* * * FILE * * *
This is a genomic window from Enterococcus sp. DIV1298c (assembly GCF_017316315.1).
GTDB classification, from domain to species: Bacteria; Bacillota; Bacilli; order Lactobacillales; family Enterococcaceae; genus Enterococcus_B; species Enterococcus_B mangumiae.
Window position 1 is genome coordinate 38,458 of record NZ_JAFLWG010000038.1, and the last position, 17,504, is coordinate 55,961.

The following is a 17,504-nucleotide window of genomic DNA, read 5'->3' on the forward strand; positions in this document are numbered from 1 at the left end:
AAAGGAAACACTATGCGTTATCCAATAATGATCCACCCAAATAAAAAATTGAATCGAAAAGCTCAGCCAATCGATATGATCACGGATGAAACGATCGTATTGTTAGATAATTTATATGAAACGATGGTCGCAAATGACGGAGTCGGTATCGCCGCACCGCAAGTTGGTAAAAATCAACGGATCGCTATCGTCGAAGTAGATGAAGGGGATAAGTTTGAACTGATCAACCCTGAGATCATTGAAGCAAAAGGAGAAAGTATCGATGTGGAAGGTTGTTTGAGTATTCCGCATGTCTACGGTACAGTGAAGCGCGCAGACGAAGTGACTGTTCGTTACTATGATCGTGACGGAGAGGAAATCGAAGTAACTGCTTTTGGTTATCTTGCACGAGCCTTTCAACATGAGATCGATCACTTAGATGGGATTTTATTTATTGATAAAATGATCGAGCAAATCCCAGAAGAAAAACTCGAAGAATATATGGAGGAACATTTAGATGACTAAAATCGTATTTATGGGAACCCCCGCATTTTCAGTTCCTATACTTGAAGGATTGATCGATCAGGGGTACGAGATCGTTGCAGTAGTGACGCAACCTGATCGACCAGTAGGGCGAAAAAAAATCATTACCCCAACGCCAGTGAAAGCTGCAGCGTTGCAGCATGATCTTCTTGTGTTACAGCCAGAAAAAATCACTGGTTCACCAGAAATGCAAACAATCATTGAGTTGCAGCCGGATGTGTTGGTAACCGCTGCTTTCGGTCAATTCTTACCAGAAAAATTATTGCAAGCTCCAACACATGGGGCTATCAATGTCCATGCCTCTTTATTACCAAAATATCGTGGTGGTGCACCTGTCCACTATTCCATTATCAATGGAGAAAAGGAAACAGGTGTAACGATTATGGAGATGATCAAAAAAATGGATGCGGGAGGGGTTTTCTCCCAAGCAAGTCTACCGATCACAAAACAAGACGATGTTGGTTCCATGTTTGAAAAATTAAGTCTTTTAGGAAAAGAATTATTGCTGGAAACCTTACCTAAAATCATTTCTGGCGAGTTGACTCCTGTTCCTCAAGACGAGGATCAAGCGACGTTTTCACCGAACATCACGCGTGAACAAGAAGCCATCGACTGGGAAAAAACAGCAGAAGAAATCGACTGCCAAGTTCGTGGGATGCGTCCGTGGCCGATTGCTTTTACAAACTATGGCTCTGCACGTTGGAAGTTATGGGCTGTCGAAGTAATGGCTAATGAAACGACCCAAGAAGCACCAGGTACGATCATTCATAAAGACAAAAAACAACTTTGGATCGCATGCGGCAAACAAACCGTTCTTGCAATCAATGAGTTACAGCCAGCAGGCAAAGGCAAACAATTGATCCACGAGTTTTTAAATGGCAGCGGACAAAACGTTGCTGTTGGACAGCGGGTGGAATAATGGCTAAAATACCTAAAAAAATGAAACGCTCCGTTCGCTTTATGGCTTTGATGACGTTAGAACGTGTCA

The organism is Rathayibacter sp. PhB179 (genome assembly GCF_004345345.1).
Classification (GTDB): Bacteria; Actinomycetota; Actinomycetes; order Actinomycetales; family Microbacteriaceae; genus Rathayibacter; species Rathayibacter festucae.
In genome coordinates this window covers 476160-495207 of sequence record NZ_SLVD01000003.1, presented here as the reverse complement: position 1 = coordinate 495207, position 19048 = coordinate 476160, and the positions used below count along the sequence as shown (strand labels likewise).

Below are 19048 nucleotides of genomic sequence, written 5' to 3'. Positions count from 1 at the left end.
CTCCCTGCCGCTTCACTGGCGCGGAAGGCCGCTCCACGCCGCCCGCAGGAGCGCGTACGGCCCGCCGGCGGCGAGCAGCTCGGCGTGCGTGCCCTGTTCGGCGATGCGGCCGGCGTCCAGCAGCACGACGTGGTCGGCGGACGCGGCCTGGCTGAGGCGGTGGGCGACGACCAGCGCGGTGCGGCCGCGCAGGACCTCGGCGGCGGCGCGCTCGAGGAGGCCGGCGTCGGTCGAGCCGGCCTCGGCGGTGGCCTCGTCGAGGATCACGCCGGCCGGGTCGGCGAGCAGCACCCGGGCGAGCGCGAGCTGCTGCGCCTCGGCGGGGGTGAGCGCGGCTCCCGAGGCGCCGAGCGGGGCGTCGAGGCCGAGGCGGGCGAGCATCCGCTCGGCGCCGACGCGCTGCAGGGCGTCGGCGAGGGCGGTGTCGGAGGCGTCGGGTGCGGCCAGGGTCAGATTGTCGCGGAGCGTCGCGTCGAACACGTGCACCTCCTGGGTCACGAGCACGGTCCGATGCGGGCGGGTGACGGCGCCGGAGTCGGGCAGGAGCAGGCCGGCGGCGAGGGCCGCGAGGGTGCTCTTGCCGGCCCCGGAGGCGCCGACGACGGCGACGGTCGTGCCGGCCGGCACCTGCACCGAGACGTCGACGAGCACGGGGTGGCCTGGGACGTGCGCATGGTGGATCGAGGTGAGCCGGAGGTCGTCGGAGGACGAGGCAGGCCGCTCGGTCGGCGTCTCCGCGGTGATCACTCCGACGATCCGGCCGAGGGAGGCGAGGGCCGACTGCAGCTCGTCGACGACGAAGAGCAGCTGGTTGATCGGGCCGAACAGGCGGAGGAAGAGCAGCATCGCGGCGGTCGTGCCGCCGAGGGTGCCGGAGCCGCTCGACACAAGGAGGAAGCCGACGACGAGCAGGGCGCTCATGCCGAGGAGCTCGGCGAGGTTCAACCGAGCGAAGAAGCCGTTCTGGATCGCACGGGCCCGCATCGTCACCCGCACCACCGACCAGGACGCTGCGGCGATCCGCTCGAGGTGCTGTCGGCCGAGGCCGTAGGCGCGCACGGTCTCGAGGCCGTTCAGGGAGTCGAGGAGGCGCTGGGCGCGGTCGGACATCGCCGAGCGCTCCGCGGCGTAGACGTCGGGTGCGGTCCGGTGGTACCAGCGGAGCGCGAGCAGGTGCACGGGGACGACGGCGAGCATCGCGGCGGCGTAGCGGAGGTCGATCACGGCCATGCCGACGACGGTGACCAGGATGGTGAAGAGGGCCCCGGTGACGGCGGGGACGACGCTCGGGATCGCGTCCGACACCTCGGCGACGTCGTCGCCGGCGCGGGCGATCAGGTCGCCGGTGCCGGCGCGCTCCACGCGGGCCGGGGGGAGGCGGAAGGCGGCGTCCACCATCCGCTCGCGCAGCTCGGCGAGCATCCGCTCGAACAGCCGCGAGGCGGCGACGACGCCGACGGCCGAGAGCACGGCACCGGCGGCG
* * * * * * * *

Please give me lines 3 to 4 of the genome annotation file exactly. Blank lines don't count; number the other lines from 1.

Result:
Window position 1 is genome coordinate 38,458 of record NZ_JAFLWG010000038.1, and the last position, 17,504, is coordinate 55,961.

The following is a 17,504-nucleotide window of genomic DNA, read 5'->3' on the forward strand; positions in this document are numbered from 1 at the left end: